Genome-Wide Evolutionary Analysis of Natural History and Adaptation in the World’s Tigers.
Current Biology 28 (23). 10.1016/j.cub.2018.09.019.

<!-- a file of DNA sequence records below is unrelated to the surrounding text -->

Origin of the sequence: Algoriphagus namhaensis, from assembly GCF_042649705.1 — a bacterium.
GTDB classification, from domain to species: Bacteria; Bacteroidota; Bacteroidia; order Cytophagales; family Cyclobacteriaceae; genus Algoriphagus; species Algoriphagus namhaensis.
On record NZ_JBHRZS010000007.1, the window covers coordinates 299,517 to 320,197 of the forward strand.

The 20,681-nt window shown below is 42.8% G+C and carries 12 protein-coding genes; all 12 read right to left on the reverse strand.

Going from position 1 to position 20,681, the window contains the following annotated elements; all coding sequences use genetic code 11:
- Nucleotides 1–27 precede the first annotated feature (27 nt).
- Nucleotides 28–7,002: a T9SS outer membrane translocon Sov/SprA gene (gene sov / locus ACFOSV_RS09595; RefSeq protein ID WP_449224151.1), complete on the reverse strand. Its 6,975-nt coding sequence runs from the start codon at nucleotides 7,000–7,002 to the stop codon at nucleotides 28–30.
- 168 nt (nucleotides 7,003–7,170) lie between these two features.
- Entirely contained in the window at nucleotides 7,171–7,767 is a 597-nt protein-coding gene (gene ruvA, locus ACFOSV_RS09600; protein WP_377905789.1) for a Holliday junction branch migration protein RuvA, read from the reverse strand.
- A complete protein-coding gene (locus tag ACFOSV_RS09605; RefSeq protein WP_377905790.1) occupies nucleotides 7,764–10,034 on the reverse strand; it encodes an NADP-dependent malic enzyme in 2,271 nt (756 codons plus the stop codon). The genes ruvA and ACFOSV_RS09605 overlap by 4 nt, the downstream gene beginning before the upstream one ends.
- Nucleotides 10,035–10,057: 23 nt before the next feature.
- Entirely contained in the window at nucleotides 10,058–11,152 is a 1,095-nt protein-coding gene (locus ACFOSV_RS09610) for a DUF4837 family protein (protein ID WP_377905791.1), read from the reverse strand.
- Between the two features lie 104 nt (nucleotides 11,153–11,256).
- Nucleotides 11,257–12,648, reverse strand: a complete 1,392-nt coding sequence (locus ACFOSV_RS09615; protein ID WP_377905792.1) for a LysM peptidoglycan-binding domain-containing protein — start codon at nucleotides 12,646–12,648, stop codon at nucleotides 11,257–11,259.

No other species attracts more international resources, public attention, and protracted controversies over its intraspecific taxonomy than the tiger (Panthera tigris) [1, 2]. Today, fewer than 4,000 free-ranging tigers survive, covering only 7% of their historical range, and debates persist over whether they comprise six, five, or two subspecies [3–6]. The lack of consensus over the number of tiger subspecies has partially hindered the global effort to recover the species from the brink of extinction, as both captive breeding and landscape intervention of wild populations increasingly require an explicit delineation of the conservation management units . The recent coalescence to a late Pleistocene bottleneck (circa 110 kya) [5, 8, 9] poses challenges for detecting tiger subspecific morphological traits, suggesting that elucidating intraspecific evolution in the tiger requires analyses at the genomic scale. Here, we present whole-genome sequencing analyses from 32 voucher specimens that resolve six statistically robust monophyletic clades corresponding to extant subspecies, including the recently recognized Malayan tiger (P. tigris jacksoni). The intersubspecies gene flow is very low, corroborating the recognized phylogeographic units. We identified multiple genomic regions that are candidates for identifying the adaptive divergence of subspecies. The body-size-related gene ADH7 appears to have been strongly selected in the Sumatran tiger, perhaps in association with adaptation to the tropical Sunda Islands. The identified genomic signatures provide a solid basis for recognizing appropriate conservation management units in the tiger and can benefit global conservation strategic planning for this charismatic megafauna icon.